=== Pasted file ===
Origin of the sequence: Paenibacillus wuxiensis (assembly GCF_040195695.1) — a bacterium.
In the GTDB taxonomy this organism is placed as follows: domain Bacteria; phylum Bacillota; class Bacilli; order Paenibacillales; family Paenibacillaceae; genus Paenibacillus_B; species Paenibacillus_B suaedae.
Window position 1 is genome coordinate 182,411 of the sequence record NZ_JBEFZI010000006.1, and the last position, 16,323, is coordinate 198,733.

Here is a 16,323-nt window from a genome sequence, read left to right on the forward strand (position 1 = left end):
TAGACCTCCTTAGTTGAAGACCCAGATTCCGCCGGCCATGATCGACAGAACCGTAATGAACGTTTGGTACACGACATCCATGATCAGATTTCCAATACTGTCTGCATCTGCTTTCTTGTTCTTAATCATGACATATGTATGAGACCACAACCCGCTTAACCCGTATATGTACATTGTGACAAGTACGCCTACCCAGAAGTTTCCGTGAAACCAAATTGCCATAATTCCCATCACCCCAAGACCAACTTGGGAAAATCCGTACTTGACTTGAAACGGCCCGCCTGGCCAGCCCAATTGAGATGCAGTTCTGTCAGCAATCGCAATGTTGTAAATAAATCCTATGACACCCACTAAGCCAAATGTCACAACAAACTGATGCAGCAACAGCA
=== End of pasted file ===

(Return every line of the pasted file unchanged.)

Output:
Origin of the sequence: Paenibacillus wuxiensis (assembly GCF_040195695.1) — a bacterium.
In the GTDB taxonomy this organism is placed as follows: domain Bacteria; phylum Bacillota; class Bacilli; order Paenibacillales; family Paenibacillaceae; genus Paenibacillus_B; species Paenibacillus_B suaedae.
Window position 1 is genome coordinate 182,411 of the sequence record NZ_JBEFZI010000006.1, and the last position, 16,323, is coordinate 198,733.

Here is a 16,323-nt window from a genome sequence, read left to right on the forward strand (position 1 = left end):
TAGACCTCCTTAGTTGAAGACCCAGATTCCGCCGGCCATGATCGACAGAACCGTAATGAACGTTTGGTACACGACATCCATGATCAGATTTCCAATACTGTCTGCATCTGCTTTCTTGTTCTTAATCATGACATATGTATGAGACCACAACCCGCTTAACCCGTATATGTACATTGTGACAAGTACGCCTACCCAGAAGTTTCCGTGAAACCAAATTGCCATAATTCCCATCACCCCAAGACCAACTTGGGAAAATCCGTACTTGACTTGAAACGGCCCGCCTGGCCAGCCCAATTGAGATGCAGTTCTGTCAGCAATCGCAATGTTGTAAATAAATCCTATGACACCCACTAAGCCAAATGTCACAACAAACTGATGCAGCAACAGCA